The Kidney Citizen May 2016 - Page 12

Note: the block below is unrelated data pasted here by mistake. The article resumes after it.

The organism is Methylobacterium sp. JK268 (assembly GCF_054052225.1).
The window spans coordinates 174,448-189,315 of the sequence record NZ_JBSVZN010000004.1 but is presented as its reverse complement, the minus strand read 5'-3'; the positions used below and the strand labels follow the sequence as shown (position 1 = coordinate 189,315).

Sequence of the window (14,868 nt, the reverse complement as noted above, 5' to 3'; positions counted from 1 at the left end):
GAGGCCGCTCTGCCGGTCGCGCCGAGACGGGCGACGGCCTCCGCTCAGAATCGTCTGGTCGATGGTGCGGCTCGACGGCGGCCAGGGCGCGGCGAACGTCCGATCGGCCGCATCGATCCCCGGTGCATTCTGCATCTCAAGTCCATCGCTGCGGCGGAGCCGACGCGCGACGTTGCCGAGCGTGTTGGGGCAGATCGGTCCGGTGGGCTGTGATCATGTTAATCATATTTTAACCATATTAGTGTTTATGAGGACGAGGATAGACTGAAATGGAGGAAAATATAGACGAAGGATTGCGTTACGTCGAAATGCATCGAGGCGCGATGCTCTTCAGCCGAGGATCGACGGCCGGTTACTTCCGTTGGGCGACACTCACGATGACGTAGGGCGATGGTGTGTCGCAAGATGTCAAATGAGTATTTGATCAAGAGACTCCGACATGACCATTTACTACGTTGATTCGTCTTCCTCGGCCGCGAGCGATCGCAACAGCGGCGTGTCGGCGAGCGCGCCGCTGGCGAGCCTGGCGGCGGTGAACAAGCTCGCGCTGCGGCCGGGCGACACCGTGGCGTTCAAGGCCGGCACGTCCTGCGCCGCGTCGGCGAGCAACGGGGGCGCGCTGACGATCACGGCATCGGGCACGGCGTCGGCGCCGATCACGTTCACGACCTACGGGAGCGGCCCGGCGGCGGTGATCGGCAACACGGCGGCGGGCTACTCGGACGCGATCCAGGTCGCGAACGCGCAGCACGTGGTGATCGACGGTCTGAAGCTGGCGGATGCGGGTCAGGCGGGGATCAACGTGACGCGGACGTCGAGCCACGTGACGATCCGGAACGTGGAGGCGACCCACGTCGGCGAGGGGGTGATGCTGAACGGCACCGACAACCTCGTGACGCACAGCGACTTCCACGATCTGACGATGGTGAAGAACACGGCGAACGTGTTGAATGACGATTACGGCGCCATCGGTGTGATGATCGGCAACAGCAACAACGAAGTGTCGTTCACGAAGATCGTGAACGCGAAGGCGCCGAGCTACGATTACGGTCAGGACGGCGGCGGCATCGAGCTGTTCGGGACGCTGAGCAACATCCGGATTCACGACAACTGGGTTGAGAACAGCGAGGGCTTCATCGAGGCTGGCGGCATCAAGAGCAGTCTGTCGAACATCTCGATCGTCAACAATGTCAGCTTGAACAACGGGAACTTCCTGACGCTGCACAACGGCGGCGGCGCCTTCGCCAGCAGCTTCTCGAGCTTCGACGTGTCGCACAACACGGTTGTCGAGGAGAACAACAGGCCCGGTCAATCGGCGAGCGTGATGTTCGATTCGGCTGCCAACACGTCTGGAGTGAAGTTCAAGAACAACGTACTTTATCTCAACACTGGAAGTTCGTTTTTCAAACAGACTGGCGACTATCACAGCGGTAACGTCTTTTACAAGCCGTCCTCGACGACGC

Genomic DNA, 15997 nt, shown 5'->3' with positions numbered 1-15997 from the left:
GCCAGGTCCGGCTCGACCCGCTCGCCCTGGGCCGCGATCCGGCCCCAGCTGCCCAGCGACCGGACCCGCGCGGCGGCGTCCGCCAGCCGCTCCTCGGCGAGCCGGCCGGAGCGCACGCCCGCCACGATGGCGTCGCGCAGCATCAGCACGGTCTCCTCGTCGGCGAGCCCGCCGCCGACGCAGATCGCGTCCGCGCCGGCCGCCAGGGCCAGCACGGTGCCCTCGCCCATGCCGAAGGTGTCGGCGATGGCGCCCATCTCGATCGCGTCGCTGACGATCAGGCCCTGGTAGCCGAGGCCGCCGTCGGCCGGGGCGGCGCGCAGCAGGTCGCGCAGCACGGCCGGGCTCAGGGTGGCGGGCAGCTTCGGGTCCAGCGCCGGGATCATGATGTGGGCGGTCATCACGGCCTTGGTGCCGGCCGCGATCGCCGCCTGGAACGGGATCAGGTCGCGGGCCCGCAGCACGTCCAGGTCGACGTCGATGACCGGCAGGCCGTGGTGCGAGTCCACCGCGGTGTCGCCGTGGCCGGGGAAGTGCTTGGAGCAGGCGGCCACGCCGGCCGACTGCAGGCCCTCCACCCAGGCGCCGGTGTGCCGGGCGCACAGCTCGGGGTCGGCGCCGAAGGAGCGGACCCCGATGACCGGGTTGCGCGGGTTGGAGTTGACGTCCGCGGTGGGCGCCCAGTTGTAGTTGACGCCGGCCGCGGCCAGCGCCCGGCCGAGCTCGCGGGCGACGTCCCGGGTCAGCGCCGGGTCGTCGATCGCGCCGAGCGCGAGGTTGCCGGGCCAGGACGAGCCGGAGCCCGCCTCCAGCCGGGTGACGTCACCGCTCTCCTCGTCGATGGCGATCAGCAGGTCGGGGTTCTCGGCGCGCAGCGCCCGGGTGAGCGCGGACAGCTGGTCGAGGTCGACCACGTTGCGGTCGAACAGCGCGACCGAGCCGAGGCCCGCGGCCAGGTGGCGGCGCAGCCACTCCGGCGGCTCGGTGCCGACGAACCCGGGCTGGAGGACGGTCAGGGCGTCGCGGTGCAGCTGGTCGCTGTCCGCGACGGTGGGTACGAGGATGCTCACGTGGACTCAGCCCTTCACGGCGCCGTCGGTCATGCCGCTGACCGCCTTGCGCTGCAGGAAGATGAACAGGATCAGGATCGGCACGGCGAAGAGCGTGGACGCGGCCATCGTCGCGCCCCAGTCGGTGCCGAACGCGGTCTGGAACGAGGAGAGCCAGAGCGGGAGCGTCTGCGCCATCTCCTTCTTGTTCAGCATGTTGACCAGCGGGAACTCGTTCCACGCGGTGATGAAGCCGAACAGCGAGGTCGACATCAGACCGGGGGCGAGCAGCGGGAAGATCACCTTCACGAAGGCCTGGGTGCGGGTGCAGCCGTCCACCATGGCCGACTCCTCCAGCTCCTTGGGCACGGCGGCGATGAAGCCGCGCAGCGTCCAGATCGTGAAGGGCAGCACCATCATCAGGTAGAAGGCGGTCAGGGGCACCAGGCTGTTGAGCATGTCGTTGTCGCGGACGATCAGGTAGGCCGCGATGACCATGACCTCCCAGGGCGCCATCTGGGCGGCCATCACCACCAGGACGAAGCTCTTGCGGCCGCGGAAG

12 the ki ney citizen Improving Mental Health Care of Kidney Disease Patients: A Call for Action By Molly Phillips, MPH, MSW, Barry Smith, MD, PhD, Pamela Hoyt-Hudson, BSN, RN, and Jennifer Melendez, BA, CHC, CHRC, CIP (all from The Rogosin Institute) The following article was submitted by the Rogosin Institute. It highlights their work to meet both the physical and emotional needs of their patients. Talk to your dialysis facility about the resources that may be available to you. In a recent conversation between a staff member at the Rogosin Institute and a dialysis patient in Brooklyn, the patient shared that at 37, she had been on dialysis for over 15 years after a diagnosis of nephrotic syndrome in her late teens. Years ago, a family member donated a kidney. However, after only two years, the transplant failed. In addition to telling the staffer about how much she was struggling to stabilize her blood pressure and how frustrated she was following multiple hospitalizations in the preceding two months, she shared that she had recently lost her uncle to cancer, that she had to move apartments and was unsure how she could afford the move, and that she was fighting with her mother, among other stressors. This patient’s experience is a perfect reminder that we cannot possibly expect End Stage Renal Disease (ESRD) patients to follow their complex healthcare plans if they are concerned about rent, have little social support, or have other life stressors beyond their dialysis care. As healthcare providers, we must do a better job at addressing the socio-economic needs of our patients by connecting them to resources and organizations that can help. We must also recognize the many factors that influence adherence to treatment and provide more comprehensive mental health care to our patients. We must enhance opportunities for communication and work with patients as partners. Depression, anxiety, and stress among dialysis patients are incredibly prevalent, and as providers, we can – and should – do more to support the whole person, including their mental and emotional health needs. Dialysis patients are not defined by dialysis or ESRD, but rather by everything that makes them unique human beings, just like all of us. Research suggests that over one third of hemodialysis patients experience clinical depression (Palmer et al, 2013), and around half of patients experience anxiety (Cukor, 2008 and Feroze, 2012). The Centers for Medicare and Medicaid Services recently acknowledged that depression is all too common and ignored among ESRD patients. With this in mind, this year, CMS is requiring dialysis units to screen patients for depression. But simply screening patients is not enough: we must have adequate follow-up plans in place for patients who need treatment and further support. In recognition of the need to better address the mental health needs of dialysis patients, in October 2015, the Jack J. Dreyfus Center for Health Action and Policy (CHAP) at The Rogosin Institute convened a Roundtable discussion with experts in the field of mental health, depression, and kidney disease entitled